Last Pass… You shall not pass

On August, 2022, LastPass, a popular password management company, announced that it had suffered a data breach, while announcing that the attacker gained access to the company’s development environment and source code, but not any customer data or passwords were leaked. 

However, Last Pass has now announced that the attacker using the information that was previously obtained, facilitated the November 2022 data breach. The company now stated that it had discovered unusual network activity on a third-party cloud service shared with Last Pass and, upon investigation, determined that an unauthorized party had gained access to a database containing user email addresses, password reminders, and cryptographically protected master passwords.

“We have determined that an unauthorized party, using information obtained in the August 2022 incident, was able to gain access to certain elements of our customers’ information,” LastPass said in a blog post.

LastPass assured its users that their passwords and sensitive data remained secure, as the company stores all data with strong encryption. Also, According to Toubba, the master password is never known to LastPass, it is not stored on Lastpass’ systems, and LastPass does not maintain it. However, the company recommended that users change their master passwords as a precautionary measure as the attackers might try to brute force their master password to obtain access to the stolen vault data.

The incident raises serious concerns about the security of password management systems, which are designed to store and protect sensitive data. It also highlights the importance of regularly changing passwords and using strong, unique passwords for different accounts.

In the wake of the data breach, if you are a Last Pass user, we as Boltonshield recommend that you should proceed in changing all of your passwords (including the master password) immediately and enable wherever is applicable a two-factor authentication. It is as a best practice that the passwords should be a long and high in complexity combining characters, symbols and numbers.

Additionally, while many store all kinds of information in secure notes such as bank accounts, cryptocurrency accounts, and account recovery phrases / codes, and other sensitive data. You should evaluate the content of your secure notes and data that LastPass automatically inserts in online forms and change what can be changed.

Overall, the LastPass data breach serves as a reminder of the importance of cybersecurity and the need for individuals and businesses to prioritize it in the digital age. It’s crucial to stay vigilant and take steps to protect sensitive data, as even the most seemingly secure systems can be vulnerable to attacks.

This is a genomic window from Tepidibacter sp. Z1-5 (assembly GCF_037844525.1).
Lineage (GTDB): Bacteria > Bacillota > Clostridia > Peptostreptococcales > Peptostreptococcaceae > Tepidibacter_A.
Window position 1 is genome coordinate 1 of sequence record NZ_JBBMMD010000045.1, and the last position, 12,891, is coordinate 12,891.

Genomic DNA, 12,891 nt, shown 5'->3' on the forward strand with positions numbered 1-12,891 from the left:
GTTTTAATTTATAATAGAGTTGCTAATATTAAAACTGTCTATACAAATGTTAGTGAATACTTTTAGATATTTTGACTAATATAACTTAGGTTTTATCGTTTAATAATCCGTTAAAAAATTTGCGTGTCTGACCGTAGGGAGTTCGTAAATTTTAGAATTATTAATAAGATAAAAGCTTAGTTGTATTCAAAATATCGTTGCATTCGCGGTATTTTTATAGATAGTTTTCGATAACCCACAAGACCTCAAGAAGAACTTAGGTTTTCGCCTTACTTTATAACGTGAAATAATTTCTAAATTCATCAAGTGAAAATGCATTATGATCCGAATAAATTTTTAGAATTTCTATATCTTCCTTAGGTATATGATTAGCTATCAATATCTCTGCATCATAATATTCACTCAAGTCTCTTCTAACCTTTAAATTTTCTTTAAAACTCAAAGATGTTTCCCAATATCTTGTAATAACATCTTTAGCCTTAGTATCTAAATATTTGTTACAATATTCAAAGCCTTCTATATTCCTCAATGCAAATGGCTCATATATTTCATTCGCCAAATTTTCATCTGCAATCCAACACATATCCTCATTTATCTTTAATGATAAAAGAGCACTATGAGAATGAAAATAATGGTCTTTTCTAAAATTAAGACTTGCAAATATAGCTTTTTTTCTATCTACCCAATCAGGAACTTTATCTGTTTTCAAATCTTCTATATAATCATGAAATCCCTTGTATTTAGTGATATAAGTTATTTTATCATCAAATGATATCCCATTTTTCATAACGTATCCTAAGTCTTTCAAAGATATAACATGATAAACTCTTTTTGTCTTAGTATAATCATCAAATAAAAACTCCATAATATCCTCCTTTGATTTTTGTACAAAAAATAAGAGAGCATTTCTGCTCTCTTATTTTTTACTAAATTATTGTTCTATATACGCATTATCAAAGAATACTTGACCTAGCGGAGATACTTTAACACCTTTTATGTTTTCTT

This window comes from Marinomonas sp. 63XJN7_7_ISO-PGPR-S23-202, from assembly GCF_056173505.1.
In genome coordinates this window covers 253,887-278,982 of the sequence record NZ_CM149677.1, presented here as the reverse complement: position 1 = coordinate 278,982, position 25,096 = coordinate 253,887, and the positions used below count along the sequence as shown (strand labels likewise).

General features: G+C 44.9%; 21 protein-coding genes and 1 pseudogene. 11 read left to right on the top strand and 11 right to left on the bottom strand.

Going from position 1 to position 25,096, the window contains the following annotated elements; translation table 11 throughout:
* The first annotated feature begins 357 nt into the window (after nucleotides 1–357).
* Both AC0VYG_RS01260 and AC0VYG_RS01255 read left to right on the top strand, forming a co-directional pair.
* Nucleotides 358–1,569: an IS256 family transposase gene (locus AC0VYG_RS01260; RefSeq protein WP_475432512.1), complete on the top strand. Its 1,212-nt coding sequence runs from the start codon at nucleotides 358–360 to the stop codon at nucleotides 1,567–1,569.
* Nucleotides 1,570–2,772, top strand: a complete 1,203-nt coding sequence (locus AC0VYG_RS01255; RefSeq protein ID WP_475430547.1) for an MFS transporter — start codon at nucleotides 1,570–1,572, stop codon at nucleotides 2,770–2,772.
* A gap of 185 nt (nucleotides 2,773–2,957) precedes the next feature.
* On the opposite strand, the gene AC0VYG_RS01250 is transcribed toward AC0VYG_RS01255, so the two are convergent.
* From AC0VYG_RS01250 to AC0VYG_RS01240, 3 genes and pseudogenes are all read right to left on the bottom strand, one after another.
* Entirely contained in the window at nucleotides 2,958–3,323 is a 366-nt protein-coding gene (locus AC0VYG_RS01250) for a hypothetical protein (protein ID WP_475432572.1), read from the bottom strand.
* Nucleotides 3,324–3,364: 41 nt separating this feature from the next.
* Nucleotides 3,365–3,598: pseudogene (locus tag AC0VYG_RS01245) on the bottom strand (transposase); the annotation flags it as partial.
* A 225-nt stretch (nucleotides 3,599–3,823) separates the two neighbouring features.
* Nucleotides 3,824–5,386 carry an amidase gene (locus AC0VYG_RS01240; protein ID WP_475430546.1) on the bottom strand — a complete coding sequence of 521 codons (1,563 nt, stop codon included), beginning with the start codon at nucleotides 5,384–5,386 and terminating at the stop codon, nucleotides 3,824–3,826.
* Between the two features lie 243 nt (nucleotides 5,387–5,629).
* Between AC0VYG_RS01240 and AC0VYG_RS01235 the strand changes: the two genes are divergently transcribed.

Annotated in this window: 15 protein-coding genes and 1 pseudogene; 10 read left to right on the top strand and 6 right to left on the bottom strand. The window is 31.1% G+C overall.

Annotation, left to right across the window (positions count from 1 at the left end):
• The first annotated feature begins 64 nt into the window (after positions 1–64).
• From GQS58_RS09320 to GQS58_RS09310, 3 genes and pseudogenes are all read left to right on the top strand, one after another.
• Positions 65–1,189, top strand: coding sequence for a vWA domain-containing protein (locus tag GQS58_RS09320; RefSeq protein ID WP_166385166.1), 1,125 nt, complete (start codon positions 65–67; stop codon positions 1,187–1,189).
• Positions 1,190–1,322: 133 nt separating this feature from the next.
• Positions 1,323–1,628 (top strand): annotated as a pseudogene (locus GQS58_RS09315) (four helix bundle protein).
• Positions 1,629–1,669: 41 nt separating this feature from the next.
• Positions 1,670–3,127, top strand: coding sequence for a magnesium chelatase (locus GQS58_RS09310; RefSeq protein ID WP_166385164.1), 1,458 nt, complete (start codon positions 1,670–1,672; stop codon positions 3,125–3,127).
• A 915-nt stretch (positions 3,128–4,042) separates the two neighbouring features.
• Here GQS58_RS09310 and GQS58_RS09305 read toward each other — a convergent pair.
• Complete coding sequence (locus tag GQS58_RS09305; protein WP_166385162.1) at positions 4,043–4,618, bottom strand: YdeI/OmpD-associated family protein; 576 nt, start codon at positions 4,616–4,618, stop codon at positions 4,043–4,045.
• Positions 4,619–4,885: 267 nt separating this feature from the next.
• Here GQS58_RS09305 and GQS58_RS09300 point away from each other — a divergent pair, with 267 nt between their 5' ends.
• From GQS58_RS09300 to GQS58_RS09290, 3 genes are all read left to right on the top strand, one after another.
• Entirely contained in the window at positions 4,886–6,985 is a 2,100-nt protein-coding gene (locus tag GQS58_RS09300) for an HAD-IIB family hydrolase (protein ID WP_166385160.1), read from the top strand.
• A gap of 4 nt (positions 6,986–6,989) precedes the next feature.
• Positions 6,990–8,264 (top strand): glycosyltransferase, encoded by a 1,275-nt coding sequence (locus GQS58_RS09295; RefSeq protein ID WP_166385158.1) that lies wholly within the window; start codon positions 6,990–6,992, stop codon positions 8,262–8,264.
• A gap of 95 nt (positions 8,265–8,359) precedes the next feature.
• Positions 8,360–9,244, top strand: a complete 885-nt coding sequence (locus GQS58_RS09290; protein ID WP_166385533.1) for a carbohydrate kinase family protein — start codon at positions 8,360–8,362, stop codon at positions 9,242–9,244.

Password managers can be either offline or online, and each type has its own set of benefits and drawbacks. In this article, we will explore why offline password managers may be the better choice for some users.

First and foremost, security is a major concern for many internet users. Online password managers store your login credentials on a server, which means that they are vulnerable to hacking and other cyber attacks. If a hacker were to gain access to the server, they could potentially access all of the stored passwords, leaving you vulnerable to identity theft and other forms of fraud.

On the other hand, offline password managers do not store your passwords on a server, so there is no risk of them being accessed by unauthorized individuals. Instead, your password data is stored locally on your device, making it much more difficult for hackers to access.

Privacy is another important consideration when it comes to password management. Online password managers transmit your login credentials over the internet, which means that they are potentially susceptible to interception by third parties. This can be a concern for users who are particularly sensitive about their online privacy.

Offline password managers, on the other hand, do not transmit your passwords over the internet, so they are not subject to interception by third parties. This can provide an additional layer of privacy and security for users who are concerned about the potential risks of using an online password manager.

Convenience is another factor to consider when choosing a password manager. Online password managers can be accessed from any device with an internet connection, which can be convenient for users who frequently use multiple devices. However, this convenience comes with the potential risk of your password data being transmitted over the internet, as mentioned earlier.

Offline password managers, on the other hand, can be accessed from any device, even if it is not connected to the internet. This can be particularly useful for users who frequently use devices that do not have an internet connection, such as a laptop or tablet while traveling.

Finally, control is another factor to consider when choosing a password manager. With an offline password manager, you have complete control over where your password data is stored and who has access to it. This can be particularly important for users who are concerned about the security and privacy of their login credentials.

In summary, offline password managers offer several benefits over online password managers, including enhanced security, improved privacy, convenience, and greater control. While both types of password managers have their own set of risks and benefits, offline password managers may be the better choice for users who place a high value on security and privacy.

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